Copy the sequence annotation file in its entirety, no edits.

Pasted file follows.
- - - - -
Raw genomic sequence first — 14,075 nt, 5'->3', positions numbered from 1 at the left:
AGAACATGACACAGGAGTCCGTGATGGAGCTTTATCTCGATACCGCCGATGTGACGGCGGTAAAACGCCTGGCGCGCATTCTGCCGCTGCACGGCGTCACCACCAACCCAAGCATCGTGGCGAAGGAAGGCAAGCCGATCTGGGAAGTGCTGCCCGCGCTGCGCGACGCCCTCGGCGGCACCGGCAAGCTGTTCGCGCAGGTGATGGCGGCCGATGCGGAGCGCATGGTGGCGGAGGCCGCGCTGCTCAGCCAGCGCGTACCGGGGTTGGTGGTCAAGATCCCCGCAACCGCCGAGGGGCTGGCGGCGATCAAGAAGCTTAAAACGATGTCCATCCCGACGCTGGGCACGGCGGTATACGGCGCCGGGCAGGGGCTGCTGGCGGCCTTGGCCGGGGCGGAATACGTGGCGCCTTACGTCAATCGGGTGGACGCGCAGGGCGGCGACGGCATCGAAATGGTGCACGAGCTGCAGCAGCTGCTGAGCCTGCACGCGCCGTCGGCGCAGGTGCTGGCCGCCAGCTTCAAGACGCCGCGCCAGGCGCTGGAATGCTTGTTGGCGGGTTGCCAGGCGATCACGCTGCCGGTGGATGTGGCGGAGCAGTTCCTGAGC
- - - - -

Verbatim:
Raw genomic sequence first — 14,075 nt, 5'->3', positions numbered from 1 at the left:
AGAACATGACACAGGAGTCCGTGATGGAGCTTTATCTCGATACCGCCGATGTGACGGCGGTAAAACGCCTGGCGCGCATTCTGCCGCTGCACGGCGTCACCACCAACCCAAGCATCGTGGCGAAGGAAGGCAAGCCGATCTGGGAAGTGCTGCCCGCGCTGCGCGACGCCCTCGGCGGCACCGGCAAGCTGTTCGCGCAGGTGATGGCGGCCGATGCGGAGCGCATGGTGGCGGAGGCCGCGCTGCTCAGCCAGCGCGTACCGGGGTTGGTGGTCAAGATCCCCGCAACCGCCGAGGGGCTGGCGGCGATCAAGAAGCTTAAAACGATGTCCATCCCGACGCTGGGCACGGCGGTATACGGCGCCGGGCAGGGGCTGCTGGCGGCCTTGGCCGGGGCGGAATACGTGGCGCCTTACGTCAATCGGGTGGACGCGCAGGGCGGCGACGGCATCGAAATGGTGCACGAGCTGCAGCAGCTGCTGAGCCTGCACGCGCCGTCGGCGCAGGTGCTGGCCGCCAGCTTCAAGACGCCGCGCCAGGCGCTGGAATGCTTGTTGGCGGGTTGCCAGGCGATCACGCTGCCGGTGGATGTGGCGGAGCAGTTCCTGAGC